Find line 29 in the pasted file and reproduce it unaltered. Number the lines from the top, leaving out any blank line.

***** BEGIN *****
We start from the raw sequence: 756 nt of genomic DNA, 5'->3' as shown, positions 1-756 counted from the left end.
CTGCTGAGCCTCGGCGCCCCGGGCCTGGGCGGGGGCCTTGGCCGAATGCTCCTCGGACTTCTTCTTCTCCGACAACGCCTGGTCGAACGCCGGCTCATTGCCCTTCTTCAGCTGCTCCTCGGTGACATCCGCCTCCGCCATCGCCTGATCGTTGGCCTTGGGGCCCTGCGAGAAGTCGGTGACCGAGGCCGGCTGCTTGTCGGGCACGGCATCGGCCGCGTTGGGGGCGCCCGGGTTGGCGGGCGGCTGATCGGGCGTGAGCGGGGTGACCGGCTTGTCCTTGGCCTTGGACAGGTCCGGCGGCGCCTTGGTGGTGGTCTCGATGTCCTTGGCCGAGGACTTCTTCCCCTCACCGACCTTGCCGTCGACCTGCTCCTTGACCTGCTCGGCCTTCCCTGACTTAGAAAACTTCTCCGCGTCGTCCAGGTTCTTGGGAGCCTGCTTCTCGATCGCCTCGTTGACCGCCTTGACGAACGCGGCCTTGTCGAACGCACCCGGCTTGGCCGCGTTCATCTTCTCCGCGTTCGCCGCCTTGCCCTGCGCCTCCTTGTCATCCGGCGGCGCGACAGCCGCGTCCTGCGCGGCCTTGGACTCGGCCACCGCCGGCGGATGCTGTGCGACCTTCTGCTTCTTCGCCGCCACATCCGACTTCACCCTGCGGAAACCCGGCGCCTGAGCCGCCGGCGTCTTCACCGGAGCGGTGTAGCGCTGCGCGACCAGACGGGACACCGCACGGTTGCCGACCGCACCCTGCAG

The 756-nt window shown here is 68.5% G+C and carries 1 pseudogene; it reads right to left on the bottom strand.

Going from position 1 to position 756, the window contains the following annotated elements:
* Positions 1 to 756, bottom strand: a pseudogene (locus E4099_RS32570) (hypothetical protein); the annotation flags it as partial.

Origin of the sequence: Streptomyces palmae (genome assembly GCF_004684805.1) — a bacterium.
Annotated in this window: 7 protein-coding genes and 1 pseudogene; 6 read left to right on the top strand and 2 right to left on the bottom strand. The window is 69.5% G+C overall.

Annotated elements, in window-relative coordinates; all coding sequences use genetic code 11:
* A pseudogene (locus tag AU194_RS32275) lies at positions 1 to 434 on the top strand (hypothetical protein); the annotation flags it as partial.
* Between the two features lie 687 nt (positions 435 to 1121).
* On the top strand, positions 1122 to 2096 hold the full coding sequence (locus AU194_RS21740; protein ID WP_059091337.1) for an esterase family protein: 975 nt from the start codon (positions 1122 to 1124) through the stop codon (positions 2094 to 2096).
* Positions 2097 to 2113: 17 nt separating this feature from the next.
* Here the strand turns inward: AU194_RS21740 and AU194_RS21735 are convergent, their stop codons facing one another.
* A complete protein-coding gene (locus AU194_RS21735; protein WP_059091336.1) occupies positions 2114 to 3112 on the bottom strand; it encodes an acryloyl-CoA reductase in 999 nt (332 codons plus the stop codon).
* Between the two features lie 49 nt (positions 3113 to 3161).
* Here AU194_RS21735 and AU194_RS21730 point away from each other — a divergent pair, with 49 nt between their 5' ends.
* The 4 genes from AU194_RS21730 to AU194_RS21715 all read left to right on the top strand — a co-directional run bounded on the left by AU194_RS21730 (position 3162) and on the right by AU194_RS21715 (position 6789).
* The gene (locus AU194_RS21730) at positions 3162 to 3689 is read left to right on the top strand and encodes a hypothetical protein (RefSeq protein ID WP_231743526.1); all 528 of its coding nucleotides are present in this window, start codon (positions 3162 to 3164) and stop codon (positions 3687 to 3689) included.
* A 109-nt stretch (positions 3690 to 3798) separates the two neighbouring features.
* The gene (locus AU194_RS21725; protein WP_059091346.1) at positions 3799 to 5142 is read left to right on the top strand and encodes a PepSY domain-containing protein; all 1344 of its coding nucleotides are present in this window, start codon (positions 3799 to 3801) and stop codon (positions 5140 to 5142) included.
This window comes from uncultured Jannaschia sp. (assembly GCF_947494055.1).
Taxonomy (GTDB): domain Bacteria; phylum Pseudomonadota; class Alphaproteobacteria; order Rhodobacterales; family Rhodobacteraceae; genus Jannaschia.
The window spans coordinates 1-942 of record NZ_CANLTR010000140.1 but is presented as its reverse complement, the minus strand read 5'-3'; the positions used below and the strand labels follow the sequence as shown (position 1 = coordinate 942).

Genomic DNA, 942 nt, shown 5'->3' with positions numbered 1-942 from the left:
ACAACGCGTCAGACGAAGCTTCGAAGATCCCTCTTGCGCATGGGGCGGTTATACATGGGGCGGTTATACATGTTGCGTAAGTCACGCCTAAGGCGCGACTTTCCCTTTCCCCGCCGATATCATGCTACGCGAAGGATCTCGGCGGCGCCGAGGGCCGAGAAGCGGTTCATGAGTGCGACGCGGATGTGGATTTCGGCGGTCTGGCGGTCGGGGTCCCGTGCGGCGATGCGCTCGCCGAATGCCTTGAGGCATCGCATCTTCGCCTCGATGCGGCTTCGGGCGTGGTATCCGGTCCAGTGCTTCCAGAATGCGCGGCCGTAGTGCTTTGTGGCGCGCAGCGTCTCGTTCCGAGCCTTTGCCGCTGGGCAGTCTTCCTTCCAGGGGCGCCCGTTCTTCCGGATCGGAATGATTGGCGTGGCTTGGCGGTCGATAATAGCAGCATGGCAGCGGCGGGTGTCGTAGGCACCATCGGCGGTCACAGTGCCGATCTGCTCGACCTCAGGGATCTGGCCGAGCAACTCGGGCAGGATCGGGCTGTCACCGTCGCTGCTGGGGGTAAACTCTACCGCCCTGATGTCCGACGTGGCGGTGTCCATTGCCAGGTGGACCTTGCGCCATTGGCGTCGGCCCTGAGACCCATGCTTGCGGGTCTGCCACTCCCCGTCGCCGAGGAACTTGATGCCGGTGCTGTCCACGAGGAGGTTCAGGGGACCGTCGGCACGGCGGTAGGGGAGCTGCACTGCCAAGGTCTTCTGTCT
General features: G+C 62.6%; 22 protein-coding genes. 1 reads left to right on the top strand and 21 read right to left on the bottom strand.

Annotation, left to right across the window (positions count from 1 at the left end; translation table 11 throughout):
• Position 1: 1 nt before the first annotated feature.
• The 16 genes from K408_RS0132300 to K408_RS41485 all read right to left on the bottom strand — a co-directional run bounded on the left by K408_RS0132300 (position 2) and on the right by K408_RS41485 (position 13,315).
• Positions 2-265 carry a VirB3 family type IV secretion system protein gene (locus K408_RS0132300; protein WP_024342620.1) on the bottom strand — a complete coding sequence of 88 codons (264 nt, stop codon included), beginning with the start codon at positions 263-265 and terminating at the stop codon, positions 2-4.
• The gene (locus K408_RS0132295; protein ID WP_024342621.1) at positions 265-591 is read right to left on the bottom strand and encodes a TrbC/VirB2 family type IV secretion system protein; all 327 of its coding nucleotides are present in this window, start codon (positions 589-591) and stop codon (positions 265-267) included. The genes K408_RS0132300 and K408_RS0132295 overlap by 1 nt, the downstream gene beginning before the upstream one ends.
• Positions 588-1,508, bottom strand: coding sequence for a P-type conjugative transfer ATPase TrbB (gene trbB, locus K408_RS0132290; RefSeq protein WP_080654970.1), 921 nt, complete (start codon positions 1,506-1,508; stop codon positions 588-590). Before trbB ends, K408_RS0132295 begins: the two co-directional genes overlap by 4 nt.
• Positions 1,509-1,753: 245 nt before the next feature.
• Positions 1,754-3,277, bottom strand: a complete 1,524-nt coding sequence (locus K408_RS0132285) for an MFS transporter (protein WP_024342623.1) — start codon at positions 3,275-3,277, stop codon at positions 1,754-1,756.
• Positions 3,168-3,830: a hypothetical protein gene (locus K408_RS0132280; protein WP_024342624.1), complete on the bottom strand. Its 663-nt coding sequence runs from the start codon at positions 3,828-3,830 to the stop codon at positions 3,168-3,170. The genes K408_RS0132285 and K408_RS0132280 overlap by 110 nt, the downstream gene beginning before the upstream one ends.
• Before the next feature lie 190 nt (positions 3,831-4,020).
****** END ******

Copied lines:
• The 16 genes from K408_RS0132300 to K408_RS41485 all read right to left on the bottom strand — a co-directional run bounded on the left by K408_RS0132300 (position 2) and on the right by K408_RS41485 (position 13,315).